For-each thinking leads to correlated subqueries (bad!) Set-based thinking leads to joins (good!)
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Set-based SQL thinking
“Show the maximum price that each product was sold, along with the product name for each product”

Many programmers think:

OK, for each product, find the maximum price the product was sold and output that with the product's name (bad!) OK, I have 2 sets of data here. One set of product names and another set of maximum sold prices
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Think instead:

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Sometimes, things look tricky...
mysql> EXPLAIN SELECT -> p.* -> FROM payment p -> WHERE p.payment_date = -> ( SELECT MAX(payment_date) -> FROM payment -> WHERE customer_id=p.customer_id); +--------------------+---------+------+---------------------------------+--------------+---------------+-------+-------------+ | select_type | table | type | possible_keys | key | ref | rows | Extra | +--------------------+---------+------+---------------------------------+--------------+---------------+-------+-------------+ | PRIMARY | p | ALL | NULL | NULL | NULL | 16451 | Using where | | DEPENDENT SUBQUERY | payment | ref | idx_fk_customer_id,payment_date | payment_date | p.customer_id | 12 | Using index | +--------------------+---------+------+---------------------------------+--------------+---------------+-------+-------------+ 3 rows in set (0.00 sec)

mysql> EXPLAIN SELECT -> p.* -> FROM ( -> SELECT customer_id, MAX(payment_date) as last_order -> FROM payment -> GROUP BY customer_id -> ) AS last_orders -> INNER JOIN payment p -> ON p.customer_id = last_orders.customer_id -> AND p.payment_date = last_orders.last_order; +-------------+------------+-------+-------------------------+--------------------+--------------------------------+-------+ | select_type | table | type | possible_keys | key | ref | rows | +-------------+------------+-------+---------------------------------+--------------------+------------------------+-------+ | PRIMARY | <derived2> | ALL | NULL | NULL | NULL | 599 | | PRIMARY | p | ref | idx_fk_customer_id,payment_date | payment_date | customer_id,last_order | 1 | | DERIVED | payment | index | NULL | idx_fk_customer_id | NULL | 16451 | +-------------+------------+-------+---------------------------------+--------------------+------------------------+-------+ 3 rows in set (0.10 sec)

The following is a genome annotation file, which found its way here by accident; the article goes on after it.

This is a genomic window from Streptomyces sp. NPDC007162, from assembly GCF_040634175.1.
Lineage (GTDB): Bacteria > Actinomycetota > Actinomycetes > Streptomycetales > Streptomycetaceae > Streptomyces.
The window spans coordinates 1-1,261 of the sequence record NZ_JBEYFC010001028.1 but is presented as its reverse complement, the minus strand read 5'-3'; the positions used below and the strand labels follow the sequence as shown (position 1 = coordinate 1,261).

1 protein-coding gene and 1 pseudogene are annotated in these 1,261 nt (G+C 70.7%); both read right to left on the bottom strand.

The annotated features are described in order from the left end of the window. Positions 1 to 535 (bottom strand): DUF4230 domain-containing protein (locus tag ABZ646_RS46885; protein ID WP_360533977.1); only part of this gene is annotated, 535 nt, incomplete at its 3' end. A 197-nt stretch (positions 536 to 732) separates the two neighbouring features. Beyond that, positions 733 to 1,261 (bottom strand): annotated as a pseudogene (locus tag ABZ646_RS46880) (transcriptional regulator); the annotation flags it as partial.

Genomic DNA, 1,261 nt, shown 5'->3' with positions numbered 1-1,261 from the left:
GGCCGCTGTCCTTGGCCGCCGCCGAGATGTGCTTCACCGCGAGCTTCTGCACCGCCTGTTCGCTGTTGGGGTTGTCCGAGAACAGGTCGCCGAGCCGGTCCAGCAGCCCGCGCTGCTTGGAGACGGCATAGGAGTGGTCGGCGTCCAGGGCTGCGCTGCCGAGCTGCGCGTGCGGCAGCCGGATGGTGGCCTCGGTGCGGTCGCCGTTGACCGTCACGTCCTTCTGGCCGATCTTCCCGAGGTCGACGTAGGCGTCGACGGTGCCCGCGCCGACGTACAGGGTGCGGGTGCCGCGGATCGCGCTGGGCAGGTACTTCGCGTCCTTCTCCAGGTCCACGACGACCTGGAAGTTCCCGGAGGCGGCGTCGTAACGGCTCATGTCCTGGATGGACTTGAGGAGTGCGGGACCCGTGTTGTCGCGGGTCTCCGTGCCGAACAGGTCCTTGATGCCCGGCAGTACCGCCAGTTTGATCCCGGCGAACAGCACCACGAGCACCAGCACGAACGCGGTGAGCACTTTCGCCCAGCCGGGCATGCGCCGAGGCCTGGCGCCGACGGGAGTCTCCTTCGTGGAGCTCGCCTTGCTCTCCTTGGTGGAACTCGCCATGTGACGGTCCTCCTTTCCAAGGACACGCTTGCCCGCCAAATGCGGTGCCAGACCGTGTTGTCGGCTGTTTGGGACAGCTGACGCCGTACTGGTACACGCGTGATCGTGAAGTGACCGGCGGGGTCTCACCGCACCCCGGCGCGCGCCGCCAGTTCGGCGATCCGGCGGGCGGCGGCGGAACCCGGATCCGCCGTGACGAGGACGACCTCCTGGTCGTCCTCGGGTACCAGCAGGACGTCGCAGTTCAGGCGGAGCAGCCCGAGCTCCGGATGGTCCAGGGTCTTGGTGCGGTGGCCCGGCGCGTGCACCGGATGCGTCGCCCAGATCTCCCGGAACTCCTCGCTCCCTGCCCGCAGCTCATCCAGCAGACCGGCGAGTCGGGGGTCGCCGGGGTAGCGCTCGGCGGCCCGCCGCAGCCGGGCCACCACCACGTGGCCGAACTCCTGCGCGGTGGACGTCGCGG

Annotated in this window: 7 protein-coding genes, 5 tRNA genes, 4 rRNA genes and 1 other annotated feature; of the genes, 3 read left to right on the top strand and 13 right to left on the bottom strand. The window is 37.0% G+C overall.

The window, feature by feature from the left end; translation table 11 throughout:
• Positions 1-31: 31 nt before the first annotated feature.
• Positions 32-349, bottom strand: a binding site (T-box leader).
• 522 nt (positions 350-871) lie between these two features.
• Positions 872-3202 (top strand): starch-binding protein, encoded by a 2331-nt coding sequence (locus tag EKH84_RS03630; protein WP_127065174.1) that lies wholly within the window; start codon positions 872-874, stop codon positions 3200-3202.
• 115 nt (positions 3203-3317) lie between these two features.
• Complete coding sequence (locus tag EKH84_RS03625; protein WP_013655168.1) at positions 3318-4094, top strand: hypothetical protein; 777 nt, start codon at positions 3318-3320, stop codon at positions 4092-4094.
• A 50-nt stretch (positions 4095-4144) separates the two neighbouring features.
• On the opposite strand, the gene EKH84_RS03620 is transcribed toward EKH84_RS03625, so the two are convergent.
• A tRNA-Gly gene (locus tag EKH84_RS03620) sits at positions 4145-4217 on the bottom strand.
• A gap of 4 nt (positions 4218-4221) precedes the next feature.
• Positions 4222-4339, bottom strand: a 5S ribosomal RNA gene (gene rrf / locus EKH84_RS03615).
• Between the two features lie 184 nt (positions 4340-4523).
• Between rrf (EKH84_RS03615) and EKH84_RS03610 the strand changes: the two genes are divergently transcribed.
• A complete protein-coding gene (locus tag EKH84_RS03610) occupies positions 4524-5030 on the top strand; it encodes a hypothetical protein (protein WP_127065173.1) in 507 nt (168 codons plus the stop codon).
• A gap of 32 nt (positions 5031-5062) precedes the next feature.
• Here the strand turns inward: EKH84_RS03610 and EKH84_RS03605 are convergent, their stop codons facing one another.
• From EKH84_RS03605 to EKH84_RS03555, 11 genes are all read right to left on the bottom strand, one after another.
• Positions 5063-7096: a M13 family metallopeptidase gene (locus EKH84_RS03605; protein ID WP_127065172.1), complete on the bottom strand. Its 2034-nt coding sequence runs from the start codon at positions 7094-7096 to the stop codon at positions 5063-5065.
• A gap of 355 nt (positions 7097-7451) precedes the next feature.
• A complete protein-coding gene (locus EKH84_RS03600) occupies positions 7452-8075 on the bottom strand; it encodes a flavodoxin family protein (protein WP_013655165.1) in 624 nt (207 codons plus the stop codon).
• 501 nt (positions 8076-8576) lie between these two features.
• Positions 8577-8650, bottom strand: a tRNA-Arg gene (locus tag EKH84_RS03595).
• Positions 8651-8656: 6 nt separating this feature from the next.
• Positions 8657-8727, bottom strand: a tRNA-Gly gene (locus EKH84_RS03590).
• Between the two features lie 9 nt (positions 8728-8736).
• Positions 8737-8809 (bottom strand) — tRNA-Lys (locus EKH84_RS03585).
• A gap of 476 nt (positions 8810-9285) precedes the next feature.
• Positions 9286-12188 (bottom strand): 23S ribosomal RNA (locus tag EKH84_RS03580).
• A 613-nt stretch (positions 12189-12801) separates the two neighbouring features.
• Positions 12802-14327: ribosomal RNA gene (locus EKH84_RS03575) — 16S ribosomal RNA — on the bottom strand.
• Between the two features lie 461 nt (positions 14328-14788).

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...but perform much better!
mysql> SELECT -> p.* -> FROM payment p -> WHERE p.payment_date = -> ( SELECT MAX(payment_date) -> FROM payment -> WHERE customer_id=p.customer_id); +------------+-------------+----------+-----------+--------+---------------------+---------------------+ | payment_id | customer_id | staff_id | rental_id | amount | payment_date | last_update | +------------+-------------+----------+-----------+--------+---------------------+---------------------+ <snip> | 16049 | 599 | 2 | 15725 | 2.99 | 2005-08-23 11:25:00 | 2006-02-15 19:24:13 | +------------+-------------+----------+-----------+--------+---------------------+---------------------+ 623 rows in set (0.49 sec) mysql> SELECT -> p.* -> FROM ( -> SELECT customer_id, MAX(payment_date) as last_order -> FROM payment -> GROUP BY customer_id -> ) AS last_orders -> INNER JOIN payment p -> ON p.customer_id = last_orders.customer_id -> AND p.payment_date = last_orders.last_order; +------------+-------------+----------+-----------+--------+---------------------+---------------------+ | payment_id | customer_id | staff_id | rental_id | amount | payment_date | last_update | +------------+-------------+----------+-----------+--------+---------------------+---------------------+ <snip> | 16049 | 599 | 2 | 15725 | 2.99 | 2005-08-23 11:25:00 | 2006-02-15 19:24:13 | +------------+-------------+----------+-----------+--------+---------------------+---------------------+ 623 rows in set (0.09 sec)

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#13: Not accounting for deep scans

Web applications with search functionality can be crippled by search engine spider deep scans

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The deep scan problem
SELECT p.product_id , p.name as product_name , p.description as product_description , v.name as vendor_name FROM products p INNER JOIN vendors v ON p.vendor_id = v.vendor_id ORDER BY modified_on DESC LIMIT $offset, $count; ✔

“Show the maximum price that each product was sold, along with the product name for each product” Many programmers think:
The deep scan will put offsets in the hundreds or thousands... This means that the full (or close to full) data set must be returned as an ordered set, and then skipped through to the offset

Can get very slow, as loads of temporary tables could be created to deal with the large set sorting